Decoding the wildlife crime scene: DNA barcoding to the rescue of the globally threatened Philippine Duck
An isolated cluster of more than 7,000 islands, the Philippines is a popular tourist destination in Southeast Asia with pretty beaches and welcoming people. But it is also a mega biodiversity hotspot. Despite being smaller than its more famous counterparts like Madagascar and the Amazon rainforest, it has a higher level of endemism. Approximately, 33 percent of its plants, 75 percent of its amphibians, 70 percent of its reptiles, and 44 percent of its birds are found nowhere in the world. Every year new species are discovered even after more than 75% of its original habitat has been lost due to the intensification of anthropogenic pressures.
The Philippine Duck, Anas luzonica Fraser, 1839, is the only dabbling duck species endemic to the Philippines. One can find it in both freshwater and saltwater habitats, including mangroves, open sea and watercourses inside forests. It feeds on fish, shrimps, insects, rice and young vegetation. The population has declined sharply in the last few decades due to overhunting and habitat destruction, mainly clearing of mangroves for shrimp farms, conversion of wetlands for aquaculture and pollution of wetlands due to pesticide-laden runoff from surrounding rice fields.
Photographs of stuffed specimens that came from a batch of 46 individuals confiscated from Pantabangan, Nueva Ecija. DNA was extracted from tissue samples of these individuals. Photos by Ronniel Pedales.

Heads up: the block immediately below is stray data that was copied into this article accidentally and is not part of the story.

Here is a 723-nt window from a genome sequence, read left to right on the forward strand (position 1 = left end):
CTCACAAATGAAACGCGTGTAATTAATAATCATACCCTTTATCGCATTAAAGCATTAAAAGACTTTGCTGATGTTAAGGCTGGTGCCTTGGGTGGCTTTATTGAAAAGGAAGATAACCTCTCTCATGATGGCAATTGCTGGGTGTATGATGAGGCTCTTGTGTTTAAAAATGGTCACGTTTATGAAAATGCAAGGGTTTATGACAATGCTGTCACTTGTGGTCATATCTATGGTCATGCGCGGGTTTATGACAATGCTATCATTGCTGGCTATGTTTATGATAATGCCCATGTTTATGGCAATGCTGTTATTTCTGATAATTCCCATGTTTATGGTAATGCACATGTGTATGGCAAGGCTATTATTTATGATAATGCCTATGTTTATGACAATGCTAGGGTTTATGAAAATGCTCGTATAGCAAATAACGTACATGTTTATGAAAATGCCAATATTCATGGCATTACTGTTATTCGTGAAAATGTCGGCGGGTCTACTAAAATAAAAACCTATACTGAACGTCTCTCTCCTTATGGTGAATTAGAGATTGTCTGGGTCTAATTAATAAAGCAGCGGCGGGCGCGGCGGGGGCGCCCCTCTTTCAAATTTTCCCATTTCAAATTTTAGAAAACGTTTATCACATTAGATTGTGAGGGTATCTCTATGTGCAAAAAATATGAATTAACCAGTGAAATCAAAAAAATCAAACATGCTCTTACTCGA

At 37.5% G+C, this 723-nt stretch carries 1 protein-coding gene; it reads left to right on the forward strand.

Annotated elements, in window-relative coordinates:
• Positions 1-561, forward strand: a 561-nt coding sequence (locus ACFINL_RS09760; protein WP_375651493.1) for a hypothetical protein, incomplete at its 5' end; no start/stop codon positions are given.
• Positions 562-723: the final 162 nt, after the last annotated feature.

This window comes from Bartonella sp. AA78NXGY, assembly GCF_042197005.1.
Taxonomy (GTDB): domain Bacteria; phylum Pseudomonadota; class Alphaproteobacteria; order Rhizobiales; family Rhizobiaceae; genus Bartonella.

From 10,000-100,000 individuals in 1993 to fewer than 10,000 by 2002 and the number has dropped to fewer than 5,000 according to the current estimates. Considered as one of the most globally threatened Anatidae species, it is listed as Vulnerable by IUCN and is legally protected in five sites of the Philippines. Even after these conservation measures, this alarming trend is continuing, with local extinctions and near-disappearances reported at several significant sites. Morphological features can be confusing for its identification, especially when it is easy to traffic as domestic meat. Ardea Licuanan, Mariano Roy Duya, Perry Ong and Ian Fontanilla at the University of Philippines, Diliman were motivated by this challenge to generate DNA barcodes for the Philippine duck to assist in accurate and quick identification, which they published in the May 2017 issue of the Journal of Threatened Taxa*.
But first, let us get familiar with the concept of DNA barcoding. Just like we barcode products in supermarkets, which can be scanned to get a particular product’s details instantly, similarly DNA barcoding facilitates species identification without relying on its morphological features. A DNA barcode is a standardised short DNA sequence that can be recovered and characterised for species identification while DNA barcoding is the technique for analysing it. We can say that DNA barcode is the taxonomic GPS. Just sequence a DNA barcode of an unidentified specimen and voila, it is identified without knowing anything about it beforehand. It is a rapid and cost-efficient technique that aids biodiversity inventory and makes information accessible to the scientific community, decision-makers and managers. It is especially very helpful in identifying species of conservation significance that are illegally hunted, highly valued in traditional medicine and unsustainably harvested. The most commonly used marker in animals is the mitochondrial cytochrome c oxidase 1 gene or CO1 sequence because nearly all organisms carry a version of it in their mitochondria. It is short enough to be sequenced quickly and economically, and long enough for detecting variations among species.